On June 10, 2013, the Seattle City Council passed an ordinance significantly restricting private employers’ ability to rely on criminal background checks to screen applicants for jobs in the City of Seattle. If Mayor McGinn approves the ordinance (as expected), the new law will take effect Nov. 1, 2013. Once in effect, employers will no longer be able to inquire about a job applicant’s criminal history at the initial application stage—a so-called “ban the box” approach.
The ordinance further prohibits employers from taking adverse employment action against job applicants or employees based on criminal conduct, unless such conduct will have a negative impact on the applicant’s or employee’s ability to do the job sought, or will harm or cause injury to people, property, or business assets. All employment decisions are subject to investigation and review by the Seattle Office for Civil Rights.
The ordinance covers all private employers with one or more employees, and applies to all positions requiring at least 50 percent of working time within the City of Seattle.
Key Aspects of the Seattle Ordinance
- Employers cannot inquire about an applicant’s criminal background until after the employee completes an “initial screening” to eliminate unqualified applicants.
- Employers cannot take adverse employment action based solely on an applicant’s or current employee’s arrest record.
- Employers cannot take adverse employment action based on an applicant’s or current employee’s pending criminal charges, a conviction record, or conduct related to an arrest, unless the employer has a “legitimate business reason” for taking such action and considers several other enumerated factors relating to the specific criminal background, job in question, and individual applicant.
- A “legitimate business reason” is a good faith belief that the criminal conduct or pending charge will (not may) have a negative impact on the applicant’s or current employee’s ability to do the job sought or held, or will (not may) harm or cause injury to people, property, or business assets.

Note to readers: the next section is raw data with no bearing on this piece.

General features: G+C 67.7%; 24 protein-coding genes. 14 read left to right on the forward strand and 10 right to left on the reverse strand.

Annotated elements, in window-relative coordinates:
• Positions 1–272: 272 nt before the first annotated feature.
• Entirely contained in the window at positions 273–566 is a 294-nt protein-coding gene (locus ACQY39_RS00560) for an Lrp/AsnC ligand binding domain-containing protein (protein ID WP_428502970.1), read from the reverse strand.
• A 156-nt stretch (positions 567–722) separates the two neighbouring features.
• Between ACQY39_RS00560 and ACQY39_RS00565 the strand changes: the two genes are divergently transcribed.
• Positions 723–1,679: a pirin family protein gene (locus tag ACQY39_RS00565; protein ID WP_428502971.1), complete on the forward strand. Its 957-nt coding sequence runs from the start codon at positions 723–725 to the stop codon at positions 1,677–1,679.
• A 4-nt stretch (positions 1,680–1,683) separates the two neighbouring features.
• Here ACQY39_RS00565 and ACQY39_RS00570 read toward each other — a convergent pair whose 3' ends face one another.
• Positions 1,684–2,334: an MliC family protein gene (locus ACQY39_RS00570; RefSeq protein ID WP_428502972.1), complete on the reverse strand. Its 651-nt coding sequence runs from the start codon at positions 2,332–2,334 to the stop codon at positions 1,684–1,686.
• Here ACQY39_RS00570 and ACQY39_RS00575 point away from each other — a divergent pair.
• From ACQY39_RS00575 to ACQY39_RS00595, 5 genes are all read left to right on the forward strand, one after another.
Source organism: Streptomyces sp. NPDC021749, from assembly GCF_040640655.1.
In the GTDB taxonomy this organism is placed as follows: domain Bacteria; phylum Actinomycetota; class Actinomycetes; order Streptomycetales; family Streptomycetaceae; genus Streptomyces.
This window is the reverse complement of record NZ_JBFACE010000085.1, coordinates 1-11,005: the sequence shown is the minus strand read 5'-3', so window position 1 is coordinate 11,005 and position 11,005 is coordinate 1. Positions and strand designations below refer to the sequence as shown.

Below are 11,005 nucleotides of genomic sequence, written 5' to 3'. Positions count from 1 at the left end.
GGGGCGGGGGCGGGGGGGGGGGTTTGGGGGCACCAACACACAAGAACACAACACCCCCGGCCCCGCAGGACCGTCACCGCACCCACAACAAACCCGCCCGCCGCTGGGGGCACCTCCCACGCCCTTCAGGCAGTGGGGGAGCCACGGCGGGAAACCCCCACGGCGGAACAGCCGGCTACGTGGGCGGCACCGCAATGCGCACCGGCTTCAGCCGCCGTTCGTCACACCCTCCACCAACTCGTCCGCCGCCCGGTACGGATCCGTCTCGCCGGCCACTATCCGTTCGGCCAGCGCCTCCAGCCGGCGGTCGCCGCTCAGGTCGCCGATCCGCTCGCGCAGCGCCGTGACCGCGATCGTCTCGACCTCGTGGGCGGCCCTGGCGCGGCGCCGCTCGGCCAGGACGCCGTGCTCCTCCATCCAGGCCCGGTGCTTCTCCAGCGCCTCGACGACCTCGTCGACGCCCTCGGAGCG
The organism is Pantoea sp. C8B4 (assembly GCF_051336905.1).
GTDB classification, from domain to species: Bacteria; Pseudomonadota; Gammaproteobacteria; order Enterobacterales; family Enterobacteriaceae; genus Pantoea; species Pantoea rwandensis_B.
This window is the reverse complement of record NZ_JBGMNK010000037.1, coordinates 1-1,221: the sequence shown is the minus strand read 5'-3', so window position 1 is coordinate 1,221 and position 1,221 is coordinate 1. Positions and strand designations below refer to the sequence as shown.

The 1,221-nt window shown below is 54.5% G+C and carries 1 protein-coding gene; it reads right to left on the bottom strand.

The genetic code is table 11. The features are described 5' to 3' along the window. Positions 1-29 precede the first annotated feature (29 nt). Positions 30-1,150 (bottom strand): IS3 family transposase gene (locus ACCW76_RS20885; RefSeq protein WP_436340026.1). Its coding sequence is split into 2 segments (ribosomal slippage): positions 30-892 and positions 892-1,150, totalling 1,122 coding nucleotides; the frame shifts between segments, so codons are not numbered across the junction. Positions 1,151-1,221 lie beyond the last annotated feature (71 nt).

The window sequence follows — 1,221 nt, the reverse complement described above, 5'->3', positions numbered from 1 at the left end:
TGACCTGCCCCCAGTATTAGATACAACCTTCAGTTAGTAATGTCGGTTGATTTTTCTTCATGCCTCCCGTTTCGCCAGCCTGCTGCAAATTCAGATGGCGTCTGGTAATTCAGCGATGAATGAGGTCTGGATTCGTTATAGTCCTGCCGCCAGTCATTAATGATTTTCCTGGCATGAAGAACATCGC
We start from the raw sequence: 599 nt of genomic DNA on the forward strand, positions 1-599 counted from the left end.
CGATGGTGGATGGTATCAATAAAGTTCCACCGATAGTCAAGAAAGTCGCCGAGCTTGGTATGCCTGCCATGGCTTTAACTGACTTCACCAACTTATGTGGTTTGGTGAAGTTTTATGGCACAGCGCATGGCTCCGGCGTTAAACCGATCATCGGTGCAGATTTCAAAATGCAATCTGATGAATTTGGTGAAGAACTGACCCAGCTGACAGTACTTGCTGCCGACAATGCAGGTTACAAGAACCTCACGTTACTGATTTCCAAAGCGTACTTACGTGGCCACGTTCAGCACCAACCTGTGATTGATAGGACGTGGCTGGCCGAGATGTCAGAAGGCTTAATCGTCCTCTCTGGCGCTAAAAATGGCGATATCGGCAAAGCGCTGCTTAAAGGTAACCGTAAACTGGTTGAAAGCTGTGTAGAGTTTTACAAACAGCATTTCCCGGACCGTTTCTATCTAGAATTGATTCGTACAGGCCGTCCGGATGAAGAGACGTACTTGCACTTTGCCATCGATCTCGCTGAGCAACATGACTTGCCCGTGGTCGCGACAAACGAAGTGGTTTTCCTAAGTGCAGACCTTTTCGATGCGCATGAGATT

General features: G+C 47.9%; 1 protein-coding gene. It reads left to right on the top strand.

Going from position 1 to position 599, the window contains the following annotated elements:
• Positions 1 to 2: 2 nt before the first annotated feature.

- Before taking any adverse action based solely on an applicant’s or employee’s criminal conduct or pending charge, an employer must inform the applicant of the reason and give the applicant or current employee a chance to explain or correct the information. When hiring for an open position, the employer must also hold the position open for two days to give the applicant or current employee the opportunity to respond.
- The ordinance expressly exempts positions in certain fields, including law enforcement and security. It also does not apply to positions that may have unsupervised access to children, disabled persons, and vulnerable adults.
- The ordinance states that it creates no private right of action (but says nothing about possible tort claims, like negligent hiring, retention, or supervision).
- The Seattle Office of Civil Rights has enforcement authority, may impose fines ($750-1000 per offense, plus attorney’s fees, and may initiate investigations of alleged violations with or without a complaint by a charging party.
- The Seattle Office of Civil Rights will be tasked with issuing implementing rules.
DWT is planning a webinar in the coming weeks to provide additional guidance to employers on Seattle’s new criminal background check ordinance. We will also send updates as the rules implementing the new ordinance take shape in coming months.